At this time, there is still uncertainty as to who will be financially responsible for the paid leave – specifically, whether the Federal Government, Provincial Government, Employment Insurance or individual employers and business owner. We suspect that as time goes on – further amendments may be made depending on the gravity of the COVID-19 situation and whether significant improvements have been made in flattening the curve. While there remain numerous discussions on how the amendments to the ESC does not offer protections for employers and business owners – the Province of Alberta has said they are working towards a solution to address these challenges for employers and business owners. If you are an employer or small business owner – contact our law office today to speak with an employment lawyer on COVID-19 workplace law matters. The same goes if you are an employee and would like more information about your rights as an employee during COVID-19.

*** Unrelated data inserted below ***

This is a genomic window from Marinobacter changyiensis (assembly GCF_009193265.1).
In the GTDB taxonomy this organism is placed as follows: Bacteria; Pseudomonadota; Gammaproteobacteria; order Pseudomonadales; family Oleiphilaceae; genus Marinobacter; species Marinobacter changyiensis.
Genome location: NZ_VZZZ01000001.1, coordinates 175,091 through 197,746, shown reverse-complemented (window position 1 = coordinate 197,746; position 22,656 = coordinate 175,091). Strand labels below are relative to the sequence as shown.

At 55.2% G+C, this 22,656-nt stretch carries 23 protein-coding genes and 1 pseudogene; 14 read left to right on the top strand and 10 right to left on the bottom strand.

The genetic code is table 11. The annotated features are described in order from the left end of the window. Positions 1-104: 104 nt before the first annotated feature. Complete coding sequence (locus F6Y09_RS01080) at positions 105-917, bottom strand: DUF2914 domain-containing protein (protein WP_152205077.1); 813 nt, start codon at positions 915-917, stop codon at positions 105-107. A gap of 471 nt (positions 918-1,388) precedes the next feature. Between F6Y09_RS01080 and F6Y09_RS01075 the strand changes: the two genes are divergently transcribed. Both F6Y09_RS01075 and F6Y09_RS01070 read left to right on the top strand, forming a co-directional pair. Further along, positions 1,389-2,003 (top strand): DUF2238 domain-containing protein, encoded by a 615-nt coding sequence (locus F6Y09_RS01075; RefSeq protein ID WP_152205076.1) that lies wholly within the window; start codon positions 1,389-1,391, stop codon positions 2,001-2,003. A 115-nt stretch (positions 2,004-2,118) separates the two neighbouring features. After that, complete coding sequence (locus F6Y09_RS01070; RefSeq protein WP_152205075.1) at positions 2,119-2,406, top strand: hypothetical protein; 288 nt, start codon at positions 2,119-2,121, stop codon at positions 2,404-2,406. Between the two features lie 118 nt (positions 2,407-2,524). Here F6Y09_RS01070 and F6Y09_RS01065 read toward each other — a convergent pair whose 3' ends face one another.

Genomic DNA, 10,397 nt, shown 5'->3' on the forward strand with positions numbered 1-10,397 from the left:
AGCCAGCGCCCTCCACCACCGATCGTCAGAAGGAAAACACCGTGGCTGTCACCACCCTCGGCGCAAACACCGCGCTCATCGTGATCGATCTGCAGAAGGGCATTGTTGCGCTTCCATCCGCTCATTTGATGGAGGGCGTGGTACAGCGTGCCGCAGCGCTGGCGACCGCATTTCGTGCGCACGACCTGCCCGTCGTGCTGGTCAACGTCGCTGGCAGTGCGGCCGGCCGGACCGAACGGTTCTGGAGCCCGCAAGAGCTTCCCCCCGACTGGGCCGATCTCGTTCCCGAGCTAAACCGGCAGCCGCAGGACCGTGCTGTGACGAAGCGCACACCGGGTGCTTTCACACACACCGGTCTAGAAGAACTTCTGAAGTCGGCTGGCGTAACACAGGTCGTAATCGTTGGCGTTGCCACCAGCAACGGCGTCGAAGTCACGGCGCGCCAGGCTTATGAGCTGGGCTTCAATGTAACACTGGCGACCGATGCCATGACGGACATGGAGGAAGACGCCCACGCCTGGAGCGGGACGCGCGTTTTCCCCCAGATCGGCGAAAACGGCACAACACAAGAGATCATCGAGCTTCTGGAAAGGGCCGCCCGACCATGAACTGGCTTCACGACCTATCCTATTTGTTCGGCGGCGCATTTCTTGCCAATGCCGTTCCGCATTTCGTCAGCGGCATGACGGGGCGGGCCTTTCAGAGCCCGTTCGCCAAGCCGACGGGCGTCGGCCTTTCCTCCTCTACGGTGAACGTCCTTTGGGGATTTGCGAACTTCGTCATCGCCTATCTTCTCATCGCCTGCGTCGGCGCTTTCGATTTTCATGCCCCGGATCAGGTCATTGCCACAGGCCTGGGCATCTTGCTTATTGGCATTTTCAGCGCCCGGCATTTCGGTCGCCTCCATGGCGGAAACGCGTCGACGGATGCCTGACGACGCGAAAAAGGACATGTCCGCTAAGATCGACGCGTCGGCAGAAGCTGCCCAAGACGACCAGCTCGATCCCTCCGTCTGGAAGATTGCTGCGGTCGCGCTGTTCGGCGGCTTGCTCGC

Contact Verhaeghe Law Office for a Consultation With An Edmonton Employment Lawyer

Verhaeghe Law Office has recently seen an increase in employment law inquiries. Our Edmonton employment lawyers are on stand-by to offer legal advice on all Alberta related COVID-19 employment law matters whether you are an employee or an employer. Contact us today by calling 587-410-2500 or live chat with us now to book an online consultation.

*Disclaimer: Please note this blog is intended to act as a general overview on a legal topic and does not constitute as legal advice for your specific situation. Every legal situation is different, and we strongly recommend you consult with an employment lawyer in Alberta regarding all employment law matters. You may contact our law offices for legal advice and legal advice can be provided after a client-lawyer relationship has been established contractually.